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Jihad: Interpreting Jihad

by James A. Beverley

Every discussion of Islamic militancy turns eventually to two fundamental concerns. First, how much is Islamism (that practiced by fundamentalist Muslims open to violence) rooted in the teaching and practice of the prophet Muhammad? Would he celebrate the work of Osama bin Laden? Second, are the violent jihads of our day sanctioned by the Qur'an and by the actions of early Muslim leaders?

The prophet himself engaged in many military battles and could be merciless to his enemies, even those who simply attacked him verbally. His original sympathies with Jews and Christians as “Peoples of the Book” gave way to a harsher treatment when they did not follow Islam. In one infamous episode, Muhammad cut the heads off hundreds of Jewish males of the Beni Quraiza tribe who did not side with him in battle. The prophet is quoted as saying, “The sword is the key of heaven and hell; a drop of blood shed in the cause of Allah, a night spent in arms, is of more avail than two months of fasting or prayer: whosoever falls in battle, his sins are forgiven, and at the day of judgment his limbs shall be supplied by the wings of angels and cherubim.”

In reference to the Qur'an, many have drawn attention to the famous passage in Surah 2:256: “Let there be no compulsion in religion.” This verse fits well with other Qur'an verses in which jihad means personal and communal spiritual struggle or striving. But the Qur'an also uses jihad to mean “holy war,” and the language can be extreme. Surah 5:33 reads, “The punishment of those who wage war against God and His Messenger, and strive with might and main for mischief through the land is: execution, or crucifixion, or cutting off of hands and feet from opposite sides, or exile from the land: that is their disgrace in this world, and a heavy punishment is theirs in the Hereafter.”

Both the example of the prophet and some emphases in the Qur'an provided warrant for Islam's earliest leaders to spread Islam by military conquest. Bloody expansionism was also justified through original Islamic law that divided the world into two realms: Dar al-Harb (the land of war) and Dar al-Islam (land under Islamic rule). Both Paul Fregosi's Jihad in the West and Jewish scholar Bat Ye'or's Decline of Eastern Christianity Under Islam document the reality of Muslim crusades long before the notorious Christian crusades of the Middle Ages.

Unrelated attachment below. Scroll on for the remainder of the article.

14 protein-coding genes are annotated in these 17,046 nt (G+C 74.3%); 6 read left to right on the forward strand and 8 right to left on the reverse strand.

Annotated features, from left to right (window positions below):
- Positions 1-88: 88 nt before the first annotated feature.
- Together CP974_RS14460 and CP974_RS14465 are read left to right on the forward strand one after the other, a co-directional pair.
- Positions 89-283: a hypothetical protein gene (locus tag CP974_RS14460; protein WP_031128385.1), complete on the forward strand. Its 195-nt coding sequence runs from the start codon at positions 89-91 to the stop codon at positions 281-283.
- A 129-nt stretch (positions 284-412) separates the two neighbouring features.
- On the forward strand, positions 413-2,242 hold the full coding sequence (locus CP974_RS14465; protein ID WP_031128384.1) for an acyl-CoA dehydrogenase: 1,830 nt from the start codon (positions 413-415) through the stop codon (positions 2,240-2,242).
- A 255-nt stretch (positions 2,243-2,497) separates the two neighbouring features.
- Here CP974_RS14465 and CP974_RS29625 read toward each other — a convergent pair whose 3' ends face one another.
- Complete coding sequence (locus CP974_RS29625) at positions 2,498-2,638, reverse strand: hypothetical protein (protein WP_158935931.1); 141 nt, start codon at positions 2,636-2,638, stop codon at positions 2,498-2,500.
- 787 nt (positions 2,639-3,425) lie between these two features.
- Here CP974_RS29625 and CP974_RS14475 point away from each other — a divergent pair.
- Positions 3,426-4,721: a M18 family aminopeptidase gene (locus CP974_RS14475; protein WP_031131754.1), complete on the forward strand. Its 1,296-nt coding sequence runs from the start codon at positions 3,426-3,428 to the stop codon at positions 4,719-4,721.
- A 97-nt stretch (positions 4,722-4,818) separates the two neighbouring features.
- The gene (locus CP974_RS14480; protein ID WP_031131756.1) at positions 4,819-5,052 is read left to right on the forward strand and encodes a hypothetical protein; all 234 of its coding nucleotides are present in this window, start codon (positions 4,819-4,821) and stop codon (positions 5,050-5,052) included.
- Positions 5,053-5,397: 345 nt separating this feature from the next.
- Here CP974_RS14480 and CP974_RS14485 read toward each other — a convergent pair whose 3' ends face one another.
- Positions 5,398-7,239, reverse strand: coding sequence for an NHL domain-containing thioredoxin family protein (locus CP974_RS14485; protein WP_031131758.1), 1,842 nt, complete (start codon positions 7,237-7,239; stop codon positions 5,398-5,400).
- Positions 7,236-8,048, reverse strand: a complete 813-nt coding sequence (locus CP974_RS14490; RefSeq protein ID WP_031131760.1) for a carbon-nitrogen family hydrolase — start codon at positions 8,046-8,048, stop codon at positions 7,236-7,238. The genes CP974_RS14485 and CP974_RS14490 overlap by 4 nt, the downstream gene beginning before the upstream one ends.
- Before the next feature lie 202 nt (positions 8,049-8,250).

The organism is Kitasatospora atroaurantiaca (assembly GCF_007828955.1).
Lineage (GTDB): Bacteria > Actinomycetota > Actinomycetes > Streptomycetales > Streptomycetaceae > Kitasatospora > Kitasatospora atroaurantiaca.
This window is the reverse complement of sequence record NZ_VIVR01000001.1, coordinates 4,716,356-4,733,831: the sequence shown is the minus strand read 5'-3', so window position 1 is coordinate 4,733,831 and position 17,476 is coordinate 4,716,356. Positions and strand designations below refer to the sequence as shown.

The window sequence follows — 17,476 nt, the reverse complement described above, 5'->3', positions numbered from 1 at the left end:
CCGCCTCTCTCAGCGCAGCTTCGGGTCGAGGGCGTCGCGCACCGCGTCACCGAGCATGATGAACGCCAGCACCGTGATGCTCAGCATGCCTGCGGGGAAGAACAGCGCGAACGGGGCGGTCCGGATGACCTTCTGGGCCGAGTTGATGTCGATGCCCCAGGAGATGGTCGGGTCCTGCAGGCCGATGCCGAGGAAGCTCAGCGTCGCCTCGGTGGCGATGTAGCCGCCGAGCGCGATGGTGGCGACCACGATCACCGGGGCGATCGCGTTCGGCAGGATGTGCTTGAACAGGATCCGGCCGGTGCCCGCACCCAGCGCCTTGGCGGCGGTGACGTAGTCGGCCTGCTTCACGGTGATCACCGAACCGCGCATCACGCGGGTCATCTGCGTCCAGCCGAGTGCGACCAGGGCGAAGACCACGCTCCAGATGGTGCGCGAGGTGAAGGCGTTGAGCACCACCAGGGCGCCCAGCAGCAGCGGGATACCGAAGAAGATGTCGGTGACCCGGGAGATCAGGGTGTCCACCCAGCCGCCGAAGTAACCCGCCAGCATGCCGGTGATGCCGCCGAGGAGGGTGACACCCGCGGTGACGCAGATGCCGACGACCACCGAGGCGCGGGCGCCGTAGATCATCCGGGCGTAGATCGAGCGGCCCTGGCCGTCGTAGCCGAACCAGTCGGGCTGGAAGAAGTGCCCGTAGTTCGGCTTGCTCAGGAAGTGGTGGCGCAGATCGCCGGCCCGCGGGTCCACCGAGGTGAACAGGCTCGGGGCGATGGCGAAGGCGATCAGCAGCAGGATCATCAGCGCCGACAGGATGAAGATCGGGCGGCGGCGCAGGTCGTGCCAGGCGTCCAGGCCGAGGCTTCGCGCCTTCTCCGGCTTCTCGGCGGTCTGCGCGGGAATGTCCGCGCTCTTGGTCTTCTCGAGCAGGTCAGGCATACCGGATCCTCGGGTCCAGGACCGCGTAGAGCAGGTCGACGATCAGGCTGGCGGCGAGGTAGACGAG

Out of the vortex of these realities emerge two different perspectives among modern Muslims. Islamists consider their actions a true jihad or “holy war” against infidels and the enemies of Islam. They believe it is right to target America, “the great Satan.” Osama bin Laden believes that the Qur'an supports his campaign, that the prophet would bless his cause, and that Allah is on his side. But the vast majority of Muslims believe that nothing in Muhammad's life or in the Qur'an or Islamic law justifies terrorism.

Bernard Lewis, the great historian of Islam, noted in The Wall Street Journal that throughout history, Muslims have given jihad both spiritual and military meaning. Lewis also pays particular attention to the legal traditions in Islam about what constitutes just war. After noting the many limitations placed on military jihad, he writes, “What the classical jurists of Islam never remotely considered is the kind of unprovoked, unannounced mass slaughter of uninvolved civil populations that we saw in New York [on September 11, 2001]. For this there is no precedent and no authority in Islam.”

Sources: Excerpted from Christianity Today, (January 7, 2002)

James A. Beverley is professor of theology and ethics at Tyndale Seminary in Toronto. He is author of Understanding Islam